Video-conferencing is a massively turbulent space right now. Large incumbents like WebEx and GoToMeeting are fighting smaller, nimbler, and cheaper options like Blue Jeans Network and the company that actually powers Google Hangouts, Vidyo.
But an tiny upstart company in Irvine, California just might unseat them all.
Formerly based in Paris, France, the 11-employee Altadyn moved to Irvine several years ago. And CEO Darius Lahoutifard is competing with much more established players using the web’s secret weapon — free. And APIs, of course.
“We’re WebEx in terms of process, but Google Hangouts in terms of technology and scalability,” Lahoutifard told me this morning about his new product, Business Hangouts. “So we’re able to handle up to millions of simultaneous viewers … and our standard version is free for up to 20 people simultaneously in a session.”
The magic of APIs makes it all possible.
Altadyn uses the Google+ API, the Hangout API, and the YouTube API to make such massive-scale — and cheap — hangouts possible. But the company also incorporated social login with the Facebook, LinkedIn, and, of course, Google+ APIs to make it simple for people to join a conference and not have to sign up manually.
The result is a global video-conferencing system using industry-standard technology which Lahoutifard says is “ten years more advanced than WebEx” … and open APIs to deliver video to tens, thousands, or even millions of people simultaneously.
Above: The traditional video-conferencing look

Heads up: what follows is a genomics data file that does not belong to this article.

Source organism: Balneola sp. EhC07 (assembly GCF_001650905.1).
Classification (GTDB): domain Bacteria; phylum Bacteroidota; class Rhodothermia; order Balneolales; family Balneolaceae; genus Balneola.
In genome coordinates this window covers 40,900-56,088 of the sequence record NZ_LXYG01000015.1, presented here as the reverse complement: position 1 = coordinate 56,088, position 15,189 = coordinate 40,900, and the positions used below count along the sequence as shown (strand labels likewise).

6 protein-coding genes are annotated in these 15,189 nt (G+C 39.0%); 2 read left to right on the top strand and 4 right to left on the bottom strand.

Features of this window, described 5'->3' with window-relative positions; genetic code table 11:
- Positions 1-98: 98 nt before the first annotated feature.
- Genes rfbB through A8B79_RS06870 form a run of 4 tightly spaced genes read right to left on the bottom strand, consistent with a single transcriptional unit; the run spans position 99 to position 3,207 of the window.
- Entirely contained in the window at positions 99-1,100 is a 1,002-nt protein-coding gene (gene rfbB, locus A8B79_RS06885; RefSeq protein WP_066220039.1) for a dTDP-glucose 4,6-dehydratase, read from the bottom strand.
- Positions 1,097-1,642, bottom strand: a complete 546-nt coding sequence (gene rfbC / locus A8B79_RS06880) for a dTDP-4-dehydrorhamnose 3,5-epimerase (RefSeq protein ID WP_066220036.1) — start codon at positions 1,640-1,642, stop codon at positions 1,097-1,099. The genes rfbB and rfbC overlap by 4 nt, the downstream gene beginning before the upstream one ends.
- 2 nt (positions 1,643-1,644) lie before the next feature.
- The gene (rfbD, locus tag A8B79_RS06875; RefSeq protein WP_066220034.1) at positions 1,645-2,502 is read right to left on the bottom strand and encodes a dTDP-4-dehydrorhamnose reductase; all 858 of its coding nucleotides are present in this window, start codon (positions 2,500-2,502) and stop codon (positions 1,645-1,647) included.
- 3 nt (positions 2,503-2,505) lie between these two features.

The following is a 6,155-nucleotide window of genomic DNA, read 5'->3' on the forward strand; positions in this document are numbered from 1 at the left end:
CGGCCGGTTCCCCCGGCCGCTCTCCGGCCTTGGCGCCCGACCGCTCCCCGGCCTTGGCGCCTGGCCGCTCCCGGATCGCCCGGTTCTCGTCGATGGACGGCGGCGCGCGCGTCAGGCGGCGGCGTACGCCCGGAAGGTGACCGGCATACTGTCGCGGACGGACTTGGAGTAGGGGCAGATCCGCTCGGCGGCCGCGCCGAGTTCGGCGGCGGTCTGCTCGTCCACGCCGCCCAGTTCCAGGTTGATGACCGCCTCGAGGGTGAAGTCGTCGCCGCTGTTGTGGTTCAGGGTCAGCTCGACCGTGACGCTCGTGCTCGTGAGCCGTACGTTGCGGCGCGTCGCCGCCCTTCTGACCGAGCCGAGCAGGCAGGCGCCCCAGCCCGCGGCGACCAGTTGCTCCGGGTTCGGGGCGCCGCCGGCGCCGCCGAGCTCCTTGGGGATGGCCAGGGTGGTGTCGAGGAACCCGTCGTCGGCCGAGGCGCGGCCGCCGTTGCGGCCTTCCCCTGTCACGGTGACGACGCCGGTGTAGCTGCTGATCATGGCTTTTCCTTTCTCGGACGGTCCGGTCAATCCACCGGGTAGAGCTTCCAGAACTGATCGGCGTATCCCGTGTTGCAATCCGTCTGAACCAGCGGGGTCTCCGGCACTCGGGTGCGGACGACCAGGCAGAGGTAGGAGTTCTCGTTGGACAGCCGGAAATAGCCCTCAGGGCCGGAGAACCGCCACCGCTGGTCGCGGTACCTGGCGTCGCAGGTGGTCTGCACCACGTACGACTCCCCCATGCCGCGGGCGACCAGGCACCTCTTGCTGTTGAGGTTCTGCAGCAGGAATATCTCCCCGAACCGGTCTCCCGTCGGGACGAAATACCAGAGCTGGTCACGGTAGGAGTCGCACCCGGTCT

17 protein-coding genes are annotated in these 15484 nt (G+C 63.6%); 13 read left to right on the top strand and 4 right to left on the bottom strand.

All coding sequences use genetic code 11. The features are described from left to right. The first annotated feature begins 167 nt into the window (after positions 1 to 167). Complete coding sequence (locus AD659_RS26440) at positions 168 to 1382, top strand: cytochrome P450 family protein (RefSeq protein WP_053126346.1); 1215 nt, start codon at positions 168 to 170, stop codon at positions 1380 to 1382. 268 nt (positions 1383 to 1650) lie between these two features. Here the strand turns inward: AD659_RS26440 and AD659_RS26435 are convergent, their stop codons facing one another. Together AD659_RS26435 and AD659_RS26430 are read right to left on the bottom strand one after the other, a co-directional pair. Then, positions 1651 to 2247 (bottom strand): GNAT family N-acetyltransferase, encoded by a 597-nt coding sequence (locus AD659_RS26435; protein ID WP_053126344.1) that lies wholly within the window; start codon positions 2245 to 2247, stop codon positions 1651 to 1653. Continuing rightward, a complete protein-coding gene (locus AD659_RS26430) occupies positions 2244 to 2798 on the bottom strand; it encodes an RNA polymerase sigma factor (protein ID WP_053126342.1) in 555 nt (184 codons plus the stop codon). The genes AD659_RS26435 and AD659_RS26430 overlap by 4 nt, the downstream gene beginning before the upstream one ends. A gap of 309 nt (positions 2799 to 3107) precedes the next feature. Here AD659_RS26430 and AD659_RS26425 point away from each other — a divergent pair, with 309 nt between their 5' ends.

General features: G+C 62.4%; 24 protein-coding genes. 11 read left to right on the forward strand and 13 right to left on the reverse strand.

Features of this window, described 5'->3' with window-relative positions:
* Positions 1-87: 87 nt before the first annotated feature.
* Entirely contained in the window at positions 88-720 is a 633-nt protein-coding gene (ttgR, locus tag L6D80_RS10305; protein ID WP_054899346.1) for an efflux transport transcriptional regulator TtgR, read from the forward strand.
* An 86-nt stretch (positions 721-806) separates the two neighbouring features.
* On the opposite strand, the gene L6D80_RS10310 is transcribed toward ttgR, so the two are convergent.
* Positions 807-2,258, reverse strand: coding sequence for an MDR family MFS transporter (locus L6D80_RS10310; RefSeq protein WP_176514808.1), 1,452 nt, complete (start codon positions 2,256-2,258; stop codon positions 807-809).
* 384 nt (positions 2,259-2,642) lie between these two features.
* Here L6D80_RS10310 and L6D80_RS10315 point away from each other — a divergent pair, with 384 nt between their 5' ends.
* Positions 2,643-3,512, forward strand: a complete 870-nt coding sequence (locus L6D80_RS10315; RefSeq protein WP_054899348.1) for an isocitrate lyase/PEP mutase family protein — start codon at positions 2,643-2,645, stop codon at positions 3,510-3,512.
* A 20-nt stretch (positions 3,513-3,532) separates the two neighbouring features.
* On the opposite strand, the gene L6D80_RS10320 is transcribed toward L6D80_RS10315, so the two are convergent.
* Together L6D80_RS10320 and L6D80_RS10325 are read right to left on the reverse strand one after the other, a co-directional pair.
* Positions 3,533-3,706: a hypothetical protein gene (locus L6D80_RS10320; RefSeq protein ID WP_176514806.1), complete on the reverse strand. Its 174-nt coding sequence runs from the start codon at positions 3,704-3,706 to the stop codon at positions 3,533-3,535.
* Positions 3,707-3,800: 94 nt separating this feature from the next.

Image Credit: John Koetsier
“As far as I know we are the first ones doing this,” Lahoutifard says.
Of course, web conferencing is much more than a Hangout or a Hangout on Air. Businesses expect and require features such as customizable registration pages, logo overlays on streaming video, moderated chat, and host-controlled volume and video controls, all of which Altadyn has overlayed on top of Google+ Hangouts. The company has also added a 3-D avatar version which is somewhat Second Life-ish, allowing companies to hold virtual conferences in virtual auditoriums where you can virtually put your hand up to actually address the group.
The company just launched into public beta last week, fine-tuning the technology with a few thousand test users, and will launch publicly as soon as it freezes the feature set.
When it does, this little-known company has the potential to shake up web video conferencing, because creating an account and starting small-scale videoconferences with up to 20 participants is free, does not require a credit card, and uses technology and processes almost all of us are already familiar with.
“It’s bridging the gap between traditional webinar platforms and Google Hangouts — which is very innovative, by far the most advanced technology, able to handle up to millions of simultaneous viewers — but which has been designed for Google+ for casual and informal hangouts,” Lahoutifard says.
The company is targeting both existing Hangout users who are bumping into Hangout limitations such as no real registration model, no ability to make private recordings, and limited management capabilities, as well as the traditional webinar creators who “have had enough” of WebEx type solutions.
Of course, there is a revenue model.
$9/month gets you up to 50 attendees and more features, $49/month gets you up to 100 attendees, and there are higher models for enterprise and public event users. Note, those prices are not per user, which makes them significantly cheaper than anything I’ve seen on the market.
“Plus, being in the Google Hangouts ecosystem you can mix us with other apps,” Lahoutifard told me. “You can activate a prepared logo, namebar, and presentation title, or you can show a PowerPoint.”
“Sorry Google, I still use PowerPoint.”